It seems the trend is embedded and endemic. A pernicious culture of short-sightedness. Ofsted's chief inspector, Sir Michael Wilshaw said:
"More than two-thirds of our poorest children - and in some of our poorest communities that goes up to eight children out of 10 - go to school unprepared. That means they can't hold a pen, they have poor language and communication skills, they don't recognise simple numbers, they can't use the toilet independently and so on."Sir Michael added:
"The corollary of not preparing children well for school is that they don't do well in reception and, if they don't do well in reception, they don't get on at key stage one, they find it difficult to read at seven, they fail at the end of primary school and that failure continues into secondary school."And:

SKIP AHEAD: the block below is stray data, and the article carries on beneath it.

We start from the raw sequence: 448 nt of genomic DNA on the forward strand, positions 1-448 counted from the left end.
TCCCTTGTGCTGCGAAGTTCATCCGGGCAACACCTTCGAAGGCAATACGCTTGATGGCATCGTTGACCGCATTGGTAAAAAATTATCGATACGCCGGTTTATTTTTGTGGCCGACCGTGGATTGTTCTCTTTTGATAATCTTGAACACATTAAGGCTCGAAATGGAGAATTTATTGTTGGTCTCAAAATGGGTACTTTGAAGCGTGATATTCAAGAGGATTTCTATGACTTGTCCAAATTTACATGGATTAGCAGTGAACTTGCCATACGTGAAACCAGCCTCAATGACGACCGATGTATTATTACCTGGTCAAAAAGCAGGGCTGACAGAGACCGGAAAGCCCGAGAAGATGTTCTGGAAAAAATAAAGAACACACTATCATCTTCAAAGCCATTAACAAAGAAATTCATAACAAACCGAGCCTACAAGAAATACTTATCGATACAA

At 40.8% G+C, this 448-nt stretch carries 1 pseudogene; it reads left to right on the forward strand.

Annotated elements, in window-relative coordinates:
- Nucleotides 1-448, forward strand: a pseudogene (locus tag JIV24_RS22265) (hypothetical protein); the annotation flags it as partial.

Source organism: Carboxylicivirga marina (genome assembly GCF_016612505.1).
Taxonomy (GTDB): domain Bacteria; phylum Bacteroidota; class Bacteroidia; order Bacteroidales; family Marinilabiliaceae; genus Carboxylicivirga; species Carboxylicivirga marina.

"When we talk about social mobility, rather than focus at the end of school, we should actually worry about what's happening at the very start of a child's life - the rot sets in early."In a speech launching Ofsted's first stand-alone report on early-years education, Sir Michael highlighted the gap between outcomes for children from disadvantaged backgrounds and youngsters from more affluent homes.
BBC here. Channel 4 here. Independent here. Daily Mail here.